There was great excitment at Chiswick Auctions recently, when the sale of a painting my modern British artist Harry Rutherford set a world auction record for one of his works, selling for £13,500.
The painting entitled Camden Town, is a little-known work by the artist painted shortly after Rutherford moved to Camden in the early 1930s to continue his studies and association with Walter Sickert, who had the last of his painting schools at No. 1 Highbury Place in Camden.
The painting had been in the same private collection since 1977 and was recently sold to a buyer who lives a mile away from the street scene featured.
Few works by Rutherford have survived as his studio was destroyed in a bombing during World War II, which helped the work do very well beyond its initial estimate of £2,000 – £3,000. This was also helped by the similarity of its composition and subject matter to a winter scene of the same view by Rutherford titled Camden Town in the Royal Academy Collection, as well as by research conducted before the sale by David Hayes of the Camden History Society.
Hayes’ research explained that the view of Camden was actually of a street in nearby Kentish Town where Rutherford had rented a studio. Hayes was able to go so far as to narrow down the exact view as upper Torriano Avenue, westward from Brecknock Road, opposite from which Rutherford had his studio and the view could have been painted from an elevated studio window. Indeed Sickert also rented a studio in the same building according to Hayes’ research from 1909–15.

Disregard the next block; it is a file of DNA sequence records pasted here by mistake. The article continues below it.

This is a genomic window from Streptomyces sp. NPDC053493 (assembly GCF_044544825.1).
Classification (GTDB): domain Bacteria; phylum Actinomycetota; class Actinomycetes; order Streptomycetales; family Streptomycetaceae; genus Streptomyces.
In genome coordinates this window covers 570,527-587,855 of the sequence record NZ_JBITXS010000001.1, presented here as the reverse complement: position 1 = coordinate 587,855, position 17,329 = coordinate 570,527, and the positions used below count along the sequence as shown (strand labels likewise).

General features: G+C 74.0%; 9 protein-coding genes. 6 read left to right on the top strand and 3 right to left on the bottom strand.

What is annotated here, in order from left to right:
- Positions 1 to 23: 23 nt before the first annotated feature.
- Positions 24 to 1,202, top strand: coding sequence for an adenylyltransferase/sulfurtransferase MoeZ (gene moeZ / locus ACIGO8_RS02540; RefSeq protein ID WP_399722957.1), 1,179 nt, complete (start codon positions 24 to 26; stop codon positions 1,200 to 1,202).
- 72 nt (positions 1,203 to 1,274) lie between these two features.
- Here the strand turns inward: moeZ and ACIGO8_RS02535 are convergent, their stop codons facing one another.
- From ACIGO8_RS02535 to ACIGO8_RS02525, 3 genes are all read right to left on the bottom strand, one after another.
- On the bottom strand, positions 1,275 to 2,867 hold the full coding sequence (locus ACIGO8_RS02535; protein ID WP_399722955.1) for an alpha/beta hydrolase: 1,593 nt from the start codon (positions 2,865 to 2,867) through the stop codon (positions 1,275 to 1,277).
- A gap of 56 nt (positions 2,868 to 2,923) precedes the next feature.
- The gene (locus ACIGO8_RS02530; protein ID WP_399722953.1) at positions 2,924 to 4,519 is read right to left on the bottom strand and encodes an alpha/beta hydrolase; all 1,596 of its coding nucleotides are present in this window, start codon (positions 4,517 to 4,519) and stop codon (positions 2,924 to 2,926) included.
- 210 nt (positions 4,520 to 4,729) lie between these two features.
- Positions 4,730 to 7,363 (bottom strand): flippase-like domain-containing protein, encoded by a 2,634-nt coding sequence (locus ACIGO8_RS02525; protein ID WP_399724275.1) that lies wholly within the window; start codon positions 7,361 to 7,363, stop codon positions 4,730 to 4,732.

The canvas (60 x 75cm) shows a sunny street view populated with figures in transit casting shadows. To the right of the canvas a solitary single male figure in a top-hat is pictured observing the scene and research by Chiswick Auctions’ Fine Art Specialist Suzanne Zack suggests that this is a depiction by Rutherford of his mentor and friend, Sickert.
When Rutherford left school at the age of 14, he sought to develop his drawing skills and alongside L.S. Lowry attended evening classes at the Manchester school of Art run by Sickert. In 1926, Rutherford took over the running of the school before moving to London. The painting features echoes of Lowry’s figurative depictions, alongside influences of Sickert, but remains a singular work by an important British artist.
The incomplete fairground composition verso may relate to a series of works Rutherford undertook at Gorleston-on-Sea near Great Yarmouth in 1932 where, together with his brother Bob, he ran concert parties at the Pavilion as part of the summer entertainments and spent some time painting scenic backgrounds.
Chiswick Auctions is selling another work by Rutherford this month, featuring a cottage in a village location, with an estimate of £700-£900.